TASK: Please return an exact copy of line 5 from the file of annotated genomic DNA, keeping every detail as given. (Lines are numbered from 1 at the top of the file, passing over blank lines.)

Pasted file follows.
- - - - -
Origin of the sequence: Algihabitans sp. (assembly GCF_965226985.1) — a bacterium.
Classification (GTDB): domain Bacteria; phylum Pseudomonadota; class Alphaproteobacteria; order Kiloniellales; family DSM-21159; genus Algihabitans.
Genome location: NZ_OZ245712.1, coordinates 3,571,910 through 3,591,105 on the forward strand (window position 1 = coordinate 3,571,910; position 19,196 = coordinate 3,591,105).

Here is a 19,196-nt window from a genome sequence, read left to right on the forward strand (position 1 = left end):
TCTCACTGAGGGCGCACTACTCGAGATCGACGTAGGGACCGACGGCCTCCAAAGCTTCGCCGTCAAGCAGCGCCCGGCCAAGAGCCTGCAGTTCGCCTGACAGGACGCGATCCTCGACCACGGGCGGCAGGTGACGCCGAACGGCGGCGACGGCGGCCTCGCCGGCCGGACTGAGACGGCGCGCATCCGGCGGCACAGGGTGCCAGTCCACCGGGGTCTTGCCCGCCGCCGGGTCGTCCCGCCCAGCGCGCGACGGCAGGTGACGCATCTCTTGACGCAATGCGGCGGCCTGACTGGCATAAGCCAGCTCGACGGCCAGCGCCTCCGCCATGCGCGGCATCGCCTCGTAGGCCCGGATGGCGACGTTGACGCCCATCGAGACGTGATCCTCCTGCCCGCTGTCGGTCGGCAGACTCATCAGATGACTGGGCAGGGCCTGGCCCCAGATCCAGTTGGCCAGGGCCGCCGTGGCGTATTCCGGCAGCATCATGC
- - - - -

TCTCACTGAGGGCGCACTACTCGAGATCGACGTAGGGACCGACGGCCTCCAAAGCTTCGCCGTCAAGCAGCGCCCGGCCAAGAGCCTGCAGTTCGCCTGACAGGACGCGATCCTCGACCACGGGCGGCAGGTGACGCCGAACGGCGGCGACGGCGGCCTCGCCGGCCGGACTGAGACGGCGCGCATCCGGCGGCACAGGGTGCCAGTCCACCGGGGTCTTGCCCGCCGCCGGGTCGTCCCGCCCAGCGCGCGACGGCAGGTGACGCATCTCTTGACGCAATGCGGCGGCCTGACTGGCATAAGCCAGCTCGACGGCCAGCGCCTCCGCCATGCGCGGCATCGCCTCGTAGGCCCGGATGGCGACGTTGACGCCCATCGAGACGTGATCCTCCTGCCCGCTGTCGGTCGGCAGACTCATCAGATGACTGGGCAGGGCCTGGCCCCAGATCCAGTTGGCCAGGGCCGCCGTGGCGTATTCCGGCAGCATCATGC